Poverty and the climate crisis affect millions of children worldwide.
This is the highly topical theme at the centre of Save the Children's new report Generation Hope: 2.4 billion reasons to end the global climate crisis and inequality, a snapshot of the consequences of the two phenomena on the youngest children from which it emerges that 80% of children in the world are affected by at least one extreme weather event each year.
Some are particularly at risk because they also face poverty and, consequently, have a reduced capacity to protect themselves and recover.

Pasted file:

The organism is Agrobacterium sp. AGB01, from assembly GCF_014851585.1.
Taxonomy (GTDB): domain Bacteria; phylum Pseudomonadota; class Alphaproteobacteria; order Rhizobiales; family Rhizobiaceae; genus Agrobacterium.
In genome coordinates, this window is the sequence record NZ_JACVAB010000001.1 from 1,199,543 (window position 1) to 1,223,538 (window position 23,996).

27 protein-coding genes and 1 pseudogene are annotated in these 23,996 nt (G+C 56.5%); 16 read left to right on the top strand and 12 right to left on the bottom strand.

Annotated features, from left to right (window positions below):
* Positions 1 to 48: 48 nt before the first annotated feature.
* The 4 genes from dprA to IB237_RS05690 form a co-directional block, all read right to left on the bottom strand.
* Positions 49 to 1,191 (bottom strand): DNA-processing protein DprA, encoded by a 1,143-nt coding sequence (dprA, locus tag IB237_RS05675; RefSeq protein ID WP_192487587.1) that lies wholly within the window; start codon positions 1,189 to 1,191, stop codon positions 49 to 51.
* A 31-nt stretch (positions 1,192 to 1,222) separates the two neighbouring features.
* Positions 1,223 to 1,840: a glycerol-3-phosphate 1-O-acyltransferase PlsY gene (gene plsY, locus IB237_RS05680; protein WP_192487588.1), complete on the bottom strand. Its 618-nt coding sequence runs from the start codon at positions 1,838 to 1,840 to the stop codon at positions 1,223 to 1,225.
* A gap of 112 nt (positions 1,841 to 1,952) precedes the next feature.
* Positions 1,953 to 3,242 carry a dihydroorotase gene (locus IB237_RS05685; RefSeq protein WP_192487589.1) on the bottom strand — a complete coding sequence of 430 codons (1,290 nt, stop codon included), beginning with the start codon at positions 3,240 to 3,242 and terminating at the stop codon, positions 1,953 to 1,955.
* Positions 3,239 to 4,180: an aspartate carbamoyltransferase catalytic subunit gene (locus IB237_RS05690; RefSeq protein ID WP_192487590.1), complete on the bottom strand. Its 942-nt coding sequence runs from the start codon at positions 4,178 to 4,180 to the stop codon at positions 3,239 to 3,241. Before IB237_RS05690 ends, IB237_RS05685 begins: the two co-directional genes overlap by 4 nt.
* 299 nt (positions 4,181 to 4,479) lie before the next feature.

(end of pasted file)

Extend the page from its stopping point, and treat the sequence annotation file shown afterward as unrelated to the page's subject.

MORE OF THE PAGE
The survey reveals that some 774 million children globally are experiencing the effects of the dual impacts of poverty and high climate risk: across the globe, inequalities are compounding the climate emergency and its effects, particularly for girls, children and low-income families. The country with the highest percentage of children affected by this twin risk is South Sudan, with 87%, followed by the Central African Republic (85%) and Mozambique (80%).
India has the highest total number of children who live in poverty and are burdened by the climate crisis (223 million), followed by Nigeria (58 million) and Ethiopia (36 million).
The report is available on the Save the Children website in the "Publications" section.